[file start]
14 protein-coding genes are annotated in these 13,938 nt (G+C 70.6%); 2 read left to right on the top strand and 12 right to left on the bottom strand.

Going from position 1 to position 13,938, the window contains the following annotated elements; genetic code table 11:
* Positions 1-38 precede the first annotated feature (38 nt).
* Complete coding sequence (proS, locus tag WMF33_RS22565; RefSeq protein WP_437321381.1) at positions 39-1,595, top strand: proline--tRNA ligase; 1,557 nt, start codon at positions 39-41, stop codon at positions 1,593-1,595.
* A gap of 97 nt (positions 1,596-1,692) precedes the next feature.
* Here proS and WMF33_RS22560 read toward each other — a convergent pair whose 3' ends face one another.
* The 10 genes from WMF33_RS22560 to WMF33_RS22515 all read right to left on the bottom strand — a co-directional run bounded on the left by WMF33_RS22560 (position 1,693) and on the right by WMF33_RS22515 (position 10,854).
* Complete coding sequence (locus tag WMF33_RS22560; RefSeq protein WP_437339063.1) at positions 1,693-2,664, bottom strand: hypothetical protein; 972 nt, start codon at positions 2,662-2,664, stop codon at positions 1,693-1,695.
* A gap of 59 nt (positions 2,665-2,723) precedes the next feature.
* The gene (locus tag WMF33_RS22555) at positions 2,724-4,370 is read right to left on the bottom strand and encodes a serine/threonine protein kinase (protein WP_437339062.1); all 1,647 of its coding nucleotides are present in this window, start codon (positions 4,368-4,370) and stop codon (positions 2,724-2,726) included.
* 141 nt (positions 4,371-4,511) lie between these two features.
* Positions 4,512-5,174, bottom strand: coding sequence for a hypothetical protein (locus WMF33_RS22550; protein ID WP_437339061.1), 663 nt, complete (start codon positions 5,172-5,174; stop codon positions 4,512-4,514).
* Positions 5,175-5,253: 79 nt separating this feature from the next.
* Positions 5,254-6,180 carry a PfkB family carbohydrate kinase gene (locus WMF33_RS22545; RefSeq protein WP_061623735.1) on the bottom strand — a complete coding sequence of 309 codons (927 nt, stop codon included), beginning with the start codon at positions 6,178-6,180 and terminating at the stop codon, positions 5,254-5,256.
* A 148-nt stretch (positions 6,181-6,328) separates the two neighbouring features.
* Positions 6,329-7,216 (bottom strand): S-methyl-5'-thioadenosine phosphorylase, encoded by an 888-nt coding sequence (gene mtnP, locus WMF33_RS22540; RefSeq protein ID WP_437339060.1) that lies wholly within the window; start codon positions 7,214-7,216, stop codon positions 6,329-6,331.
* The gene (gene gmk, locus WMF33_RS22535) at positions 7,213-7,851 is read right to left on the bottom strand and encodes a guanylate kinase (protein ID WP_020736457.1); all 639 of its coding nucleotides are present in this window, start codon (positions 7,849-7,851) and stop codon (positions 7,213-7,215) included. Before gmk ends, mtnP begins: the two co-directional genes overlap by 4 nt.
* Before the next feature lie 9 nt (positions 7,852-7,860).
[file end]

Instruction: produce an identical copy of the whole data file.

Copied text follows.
14 protein-coding genes are annotated in these 13,938 nt (G+C 70.6%); 2 read left to right on the top strand and 12 right to left on the bottom strand.

Going from position 1 to position 13,938, the window contains the following annotated elements; genetic code table 11:
* Positions 1-38 precede the first annotated feature (38 nt).
* Complete coding sequence (proS, locus tag WMF33_RS22565; RefSeq protein WP_437321381.1) at positions 39-1,595, top strand: proline--tRNA ligase; 1,557 nt, start codon at positions 39-41, stop codon at positions 1,593-1,595.
* A gap of 97 nt (positions 1,596-1,692) precedes the next feature.
* Here proS and WMF33_RS22560 read toward each other — a convergent pair whose 3' ends face one another.
* The 10 genes from WMF33_RS22560 to WMF33_RS22515 all read right to left on the bottom strand — a co-directional run bounded on the left by WMF33_RS22560 (position 1,693) and on the right by WMF33_RS22515 (position 10,854).
* Complete coding sequence (locus tag WMF33_RS22560; RefSeq protein WP_437339063.1) at positions 1,693-2,664, bottom strand: hypothetical protein; 972 nt, start codon at positions 2,662-2,664, stop codon at positions 1,693-1,695.
* A gap of 59 nt (positions 2,665-2,723) precedes the next feature.
* The gene (locus tag WMF33_RS22555) at positions 2,724-4,370 is read right to left on the bottom strand and encodes a serine/threonine protein kinase (protein WP_437339062.1); all 1,647 of its coding nucleotides are present in this window, start codon (positions 4,368-4,370) and stop codon (positions 2,724-2,726) included.
* 141 nt (positions 4,371-4,511) lie between these two features.
* Positions 4,512-5,174, bottom strand: coding sequence for a hypothetical protein (locus WMF33_RS22550; protein ID WP_437339061.1), 663 nt, complete (start codon positions 5,172-5,174; stop codon positions 4,512-4,514).
* Positions 5,175-5,253: 79 nt separating this feature from the next.
* Positions 5,254-6,180 carry a PfkB family carbohydrate kinase gene (locus WMF33_RS22545; RefSeq protein WP_061623735.1) on the bottom strand — a complete coding sequence of 309 codons (927 nt, stop codon included), beginning with the start codon at positions 6,178-6,180 and terminating at the stop codon, positions 5,254-5,256.
* A 148-nt stretch (positions 6,181-6,328) separates the two neighbouring features.
* Positions 6,329-7,216 (bottom strand): S-methyl-5'-thioadenosine phosphorylase, encoded by an 888-nt coding sequence (gene mtnP, locus WMF33_RS22540; RefSeq protein ID WP_437339060.1) that lies wholly within the window; start codon positions 7,214-7,216, stop codon positions 6,329-6,331.
* The gene (gene gmk, locus WMF33_RS22535) at positions 7,213-7,851 is read right to left on the bottom strand and encodes a guanylate kinase (protein ID WP_020736457.1); all 639 of its coding nucleotides are present in this window, start codon (positions 7,849-7,851) and stop codon (positions 7,213-7,215) included. Before gmk ends, mtnP begins: the two co-directional genes overlap by 4 nt.
* Before the next feature lie 9 nt (positions 7,852-7,860).